If it wasn’t for the smiles on their faces, you’d think SF State students and faculty had come to blows on Wednesday, Sept 19. But they’d actually gathered at Mashouf Wellness Center for a common cause that day — to learn self-defense.
SF State instructor Stephanie Cyr, who held the self-defense workshop, drew upon her two decades of training in taekwondo, Krav Maga and boxing to demonstrate how effective such techniques can be if individuals ever find themselves in a physical confrontation.
As the class joked around while trading defensive blows on protective pads held in front of each other, Cyr told the class to have fun, but also reminded them to take it seriously.
“If you’ve ever been in a fight like I have, it’s horrible,” said Cyr, who joined the university in 2006 after a career as an attorney. “You want to end it as quickly as possible.”
She said developing a survival mindset and constant alertness is critical to avoid becoming a victim.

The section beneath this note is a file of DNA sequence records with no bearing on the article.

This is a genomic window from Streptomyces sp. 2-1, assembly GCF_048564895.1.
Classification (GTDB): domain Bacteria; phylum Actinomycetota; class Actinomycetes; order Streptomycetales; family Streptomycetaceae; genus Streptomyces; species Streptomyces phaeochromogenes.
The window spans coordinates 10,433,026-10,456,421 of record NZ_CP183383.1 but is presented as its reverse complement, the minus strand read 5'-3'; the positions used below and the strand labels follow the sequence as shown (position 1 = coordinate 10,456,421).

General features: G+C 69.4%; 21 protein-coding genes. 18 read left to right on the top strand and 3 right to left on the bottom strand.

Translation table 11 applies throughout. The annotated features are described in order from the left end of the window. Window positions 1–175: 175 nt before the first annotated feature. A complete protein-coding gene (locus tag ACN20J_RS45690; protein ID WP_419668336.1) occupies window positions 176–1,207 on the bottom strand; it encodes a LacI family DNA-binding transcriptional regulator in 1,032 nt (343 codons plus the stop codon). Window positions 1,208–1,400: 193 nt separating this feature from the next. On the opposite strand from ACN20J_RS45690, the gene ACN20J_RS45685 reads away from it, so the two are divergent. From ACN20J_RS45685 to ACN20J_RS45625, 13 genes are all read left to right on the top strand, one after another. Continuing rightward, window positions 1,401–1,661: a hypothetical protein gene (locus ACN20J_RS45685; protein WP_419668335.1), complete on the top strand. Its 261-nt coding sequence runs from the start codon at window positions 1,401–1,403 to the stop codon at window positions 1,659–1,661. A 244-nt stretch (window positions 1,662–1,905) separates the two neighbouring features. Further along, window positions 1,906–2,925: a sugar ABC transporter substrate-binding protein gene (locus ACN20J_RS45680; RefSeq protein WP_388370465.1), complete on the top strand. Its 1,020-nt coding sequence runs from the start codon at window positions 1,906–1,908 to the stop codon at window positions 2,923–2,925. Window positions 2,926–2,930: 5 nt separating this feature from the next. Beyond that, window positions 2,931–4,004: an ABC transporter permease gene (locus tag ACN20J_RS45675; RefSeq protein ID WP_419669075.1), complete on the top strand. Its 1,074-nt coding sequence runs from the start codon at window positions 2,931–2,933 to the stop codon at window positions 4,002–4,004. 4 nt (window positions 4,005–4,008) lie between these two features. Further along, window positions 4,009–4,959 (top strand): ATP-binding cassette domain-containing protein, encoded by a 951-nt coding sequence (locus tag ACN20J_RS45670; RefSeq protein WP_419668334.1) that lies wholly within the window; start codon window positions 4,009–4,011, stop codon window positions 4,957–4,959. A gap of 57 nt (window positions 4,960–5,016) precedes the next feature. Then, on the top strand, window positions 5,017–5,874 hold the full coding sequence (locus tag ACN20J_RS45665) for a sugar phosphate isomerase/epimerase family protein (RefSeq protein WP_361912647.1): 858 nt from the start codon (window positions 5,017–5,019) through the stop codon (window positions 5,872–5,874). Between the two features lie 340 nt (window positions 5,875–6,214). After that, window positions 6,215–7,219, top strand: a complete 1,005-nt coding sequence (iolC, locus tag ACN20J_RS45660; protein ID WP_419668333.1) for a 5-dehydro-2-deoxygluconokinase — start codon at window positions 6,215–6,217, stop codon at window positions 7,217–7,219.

“It can happen to you. Develop your situational awareness,” Cyr said. “It’s very important how you carry yourself. Follow your gut if something feels off.”
The event was held in conjunction with SF State Campus Safety Week, which informs faculty, staff and students about all the ways to prepare for emergencies, including first aid, active shooter response, how to use a fire extinguisher and safe dating habits.
The first step in defending yourself, Cyr said, is to run away — choose fighting only as a last resort.
“If you have to get physical, you run like hell and call for help,” Cyr said. “In self-defense, you’ve won if there’s no violence.”
A group of mostly female attendees showed up for the workshop, but some men joined in as well. A few were from Cyr’s KIN 158 personal defense class.
After some warm-up exercises, Cyr instructed the class to form fighting stances and mimic her movements.
She then taught the class how to perform palm-heel strikes and hammer fists while shouting warnings to their attackers.
Cyr said despite her small stature, she is “undefeated in the ring” in competitions because she uses her size to her opponent’s disadvantage.
She advised the workshop not to let their guard down by falling asleep on BART or listening to music on their headphones.
“Don’t take away one of your senses,” Cyr said. “You’re handicapping yourself. Think about your exits and be alert.”